At the Cannes Lions Festival of Creativity, Olander – the former global head of advertising at Nike – said that in the mid 2000s, people began to say they no longer wanted to hear “Just do it,” but rather, demanded help to “Just do it.” So in 2006, it debuted the Nike+ system, a running shoe with an embedded chip that wirelessly transmits strides to an iPod or iPhone, all synched through an online profile. The Nike+ Running community of more than seven million played off insights that people love to share their achievements and wanted an easy way to measure activity. Four years later, this evolved into FuelBand, allowing Nike to extend the Nike+ community to the rest of the athletic world.

“It’s a product that lives with you and offers really good value. It’s functional jewellery – and [it's] 365-day engagement,” says Dre Labre, CD, Rethink and Cyber judge at Cannes, where FuelBand took home two Grand Prix Lions in Titanium and Cyber.

“It used to be that when you bought a product, that was the end of the relationship, [but now] the purchase needs to be the beginning of some relationship with the consumer,” Olander said. “[Nike+ and FuelBand] creates an ecosystem of services.” The connection with friends, family and celebs is a big driver, he adds. They’ve since released Nike+ Basketball, Nike+ Training and partnered with Microsoft to measure activity through Kinect devices.

FuelBand appeals to the desire to compete, which is why beyond functionality, gamification is another area that’s ripe for content creation in the push to app-ify brands.

For example, tapping into the knowledge that beer drinkers tend to love hockey, Molson aligned itself early as sole sponsor of the NHL PrePlay app, targeting hockey fans (and more specifically fantasy fans).

The app, developed by PrePlay Sports and the NHL, allows users to play along with games by predicting who will score, win the faceoff or get a penalty, etc., competing against their social network for “predictive” supremacy.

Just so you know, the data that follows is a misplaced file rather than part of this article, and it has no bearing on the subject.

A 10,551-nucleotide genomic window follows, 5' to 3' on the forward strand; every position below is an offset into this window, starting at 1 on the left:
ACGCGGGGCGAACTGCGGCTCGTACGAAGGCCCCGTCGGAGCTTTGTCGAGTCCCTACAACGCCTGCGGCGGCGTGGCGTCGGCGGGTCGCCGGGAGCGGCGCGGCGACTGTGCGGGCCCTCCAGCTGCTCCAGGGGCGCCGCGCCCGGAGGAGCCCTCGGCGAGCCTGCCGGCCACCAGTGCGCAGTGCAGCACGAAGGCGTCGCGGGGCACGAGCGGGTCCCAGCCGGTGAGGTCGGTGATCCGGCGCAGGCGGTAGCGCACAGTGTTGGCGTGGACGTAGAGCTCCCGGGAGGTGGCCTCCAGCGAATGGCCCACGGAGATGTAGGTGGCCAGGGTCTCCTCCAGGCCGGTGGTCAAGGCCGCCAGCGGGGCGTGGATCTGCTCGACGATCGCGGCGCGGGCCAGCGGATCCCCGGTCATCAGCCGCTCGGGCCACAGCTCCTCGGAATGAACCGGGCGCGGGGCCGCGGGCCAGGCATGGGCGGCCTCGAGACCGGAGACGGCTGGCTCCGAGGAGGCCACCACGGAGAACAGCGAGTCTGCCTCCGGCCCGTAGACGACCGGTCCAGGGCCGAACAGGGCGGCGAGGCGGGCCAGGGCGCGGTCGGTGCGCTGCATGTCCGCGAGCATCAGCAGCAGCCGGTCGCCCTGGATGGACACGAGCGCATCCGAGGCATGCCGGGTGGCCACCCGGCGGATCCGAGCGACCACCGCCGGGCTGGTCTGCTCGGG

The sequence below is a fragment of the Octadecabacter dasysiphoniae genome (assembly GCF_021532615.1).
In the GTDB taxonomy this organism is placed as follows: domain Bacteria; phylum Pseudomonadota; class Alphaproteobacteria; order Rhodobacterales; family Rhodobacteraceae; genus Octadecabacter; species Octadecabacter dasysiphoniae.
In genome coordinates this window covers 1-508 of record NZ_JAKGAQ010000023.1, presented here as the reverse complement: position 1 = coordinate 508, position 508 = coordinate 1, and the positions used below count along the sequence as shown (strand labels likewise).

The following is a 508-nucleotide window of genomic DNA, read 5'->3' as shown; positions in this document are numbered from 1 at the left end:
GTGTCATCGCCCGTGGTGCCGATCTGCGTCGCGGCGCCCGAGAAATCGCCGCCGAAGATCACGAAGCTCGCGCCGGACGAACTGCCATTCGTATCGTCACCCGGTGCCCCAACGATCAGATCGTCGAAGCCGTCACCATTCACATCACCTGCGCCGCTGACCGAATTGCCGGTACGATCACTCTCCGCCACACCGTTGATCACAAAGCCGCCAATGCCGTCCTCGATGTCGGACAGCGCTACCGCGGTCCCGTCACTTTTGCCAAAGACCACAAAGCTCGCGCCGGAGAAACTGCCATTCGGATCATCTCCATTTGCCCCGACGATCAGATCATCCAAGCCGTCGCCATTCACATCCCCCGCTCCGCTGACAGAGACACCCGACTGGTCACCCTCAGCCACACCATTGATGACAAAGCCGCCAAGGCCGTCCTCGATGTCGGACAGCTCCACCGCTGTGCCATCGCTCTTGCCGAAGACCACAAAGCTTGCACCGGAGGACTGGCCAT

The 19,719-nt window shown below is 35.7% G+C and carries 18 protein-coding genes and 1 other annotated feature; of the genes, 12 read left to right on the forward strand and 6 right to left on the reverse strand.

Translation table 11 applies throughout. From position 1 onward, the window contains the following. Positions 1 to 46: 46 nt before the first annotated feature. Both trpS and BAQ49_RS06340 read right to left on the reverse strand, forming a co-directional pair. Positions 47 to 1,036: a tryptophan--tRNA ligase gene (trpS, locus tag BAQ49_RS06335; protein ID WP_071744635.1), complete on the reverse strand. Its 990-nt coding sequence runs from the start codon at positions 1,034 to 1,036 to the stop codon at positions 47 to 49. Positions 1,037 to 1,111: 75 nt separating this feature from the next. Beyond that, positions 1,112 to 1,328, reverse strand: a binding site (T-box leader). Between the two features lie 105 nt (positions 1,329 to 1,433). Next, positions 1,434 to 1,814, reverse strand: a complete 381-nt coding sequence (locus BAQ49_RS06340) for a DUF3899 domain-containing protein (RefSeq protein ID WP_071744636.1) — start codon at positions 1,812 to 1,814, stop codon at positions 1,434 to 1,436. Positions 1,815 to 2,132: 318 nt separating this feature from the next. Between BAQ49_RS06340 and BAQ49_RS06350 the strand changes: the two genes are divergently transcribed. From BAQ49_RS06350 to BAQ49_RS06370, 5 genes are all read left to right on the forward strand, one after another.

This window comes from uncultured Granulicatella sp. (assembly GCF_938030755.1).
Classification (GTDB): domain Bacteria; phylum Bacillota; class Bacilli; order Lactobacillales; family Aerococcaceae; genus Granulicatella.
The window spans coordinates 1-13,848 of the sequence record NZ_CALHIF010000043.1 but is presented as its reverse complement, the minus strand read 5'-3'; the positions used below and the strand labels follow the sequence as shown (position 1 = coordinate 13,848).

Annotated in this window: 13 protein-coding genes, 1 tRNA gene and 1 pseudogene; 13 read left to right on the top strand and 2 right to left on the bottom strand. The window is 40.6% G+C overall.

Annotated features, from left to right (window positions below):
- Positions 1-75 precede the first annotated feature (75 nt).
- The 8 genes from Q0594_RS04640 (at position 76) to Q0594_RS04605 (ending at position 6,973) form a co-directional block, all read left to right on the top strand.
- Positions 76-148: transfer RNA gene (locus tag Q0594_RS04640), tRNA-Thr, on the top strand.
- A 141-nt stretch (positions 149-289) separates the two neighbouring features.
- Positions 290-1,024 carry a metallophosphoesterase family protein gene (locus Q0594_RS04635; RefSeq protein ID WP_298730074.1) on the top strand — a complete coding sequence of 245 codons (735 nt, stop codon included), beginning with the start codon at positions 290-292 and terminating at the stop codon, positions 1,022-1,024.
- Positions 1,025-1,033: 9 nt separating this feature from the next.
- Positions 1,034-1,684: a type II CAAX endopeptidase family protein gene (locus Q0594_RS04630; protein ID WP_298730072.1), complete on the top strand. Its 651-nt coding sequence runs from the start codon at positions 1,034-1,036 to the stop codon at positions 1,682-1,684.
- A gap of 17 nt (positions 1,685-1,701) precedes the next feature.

“So many hockey fans think they can build a team better than [general managers] can,” says Reid Black, senior marketing manager, Molson Coors Canada. “The predictive gaming app really plays off that insight that people believe they know the game better than their friends, and [creating] rivalry is a fun way to do that.”

Once that “fun” factor is tapped, the app also directs people to the nearest Molson-sponsored pub or bar showing the game – something Molson plans to capitalize on in the coming season. Black says they plan to roll out in-bar tournaments, allowing players to compete with strangers, after early tests at the Real Sports Bar in Toronto during the Stanley Cup finals netted positive responses.

Building out this conversation has been very important for Molson, Black says, and something they’ve focused on for a few years now over social media channels. Now with mobile, there’s a new opportunity to further ingrain itself into the lives of consumers.

“[We've] really taken a big step in this direction to play up the conversation with our drinkers – whether that’s Facebook, Twitter, SMS or email,” Black says. “This NHL PrePlay app will be another significant step in that direction.”

He adds that while they aren’t currently exploring new apps (having not seen this one in action for a full hockey season yet), they are open to exploring new partnerships should something that fits well for the brand arise.

“Campaigns are important, but they don’t generally carry out the conversation in a meaningful way,” he says. “For us, [the app is] a way to continually have a conversation with our drinkers, that isn’t just a one-time thing. This is an opportunity to connect with them throughout the hockey season, and build a dialogue and the brand more intrinsically with our hockey fans.”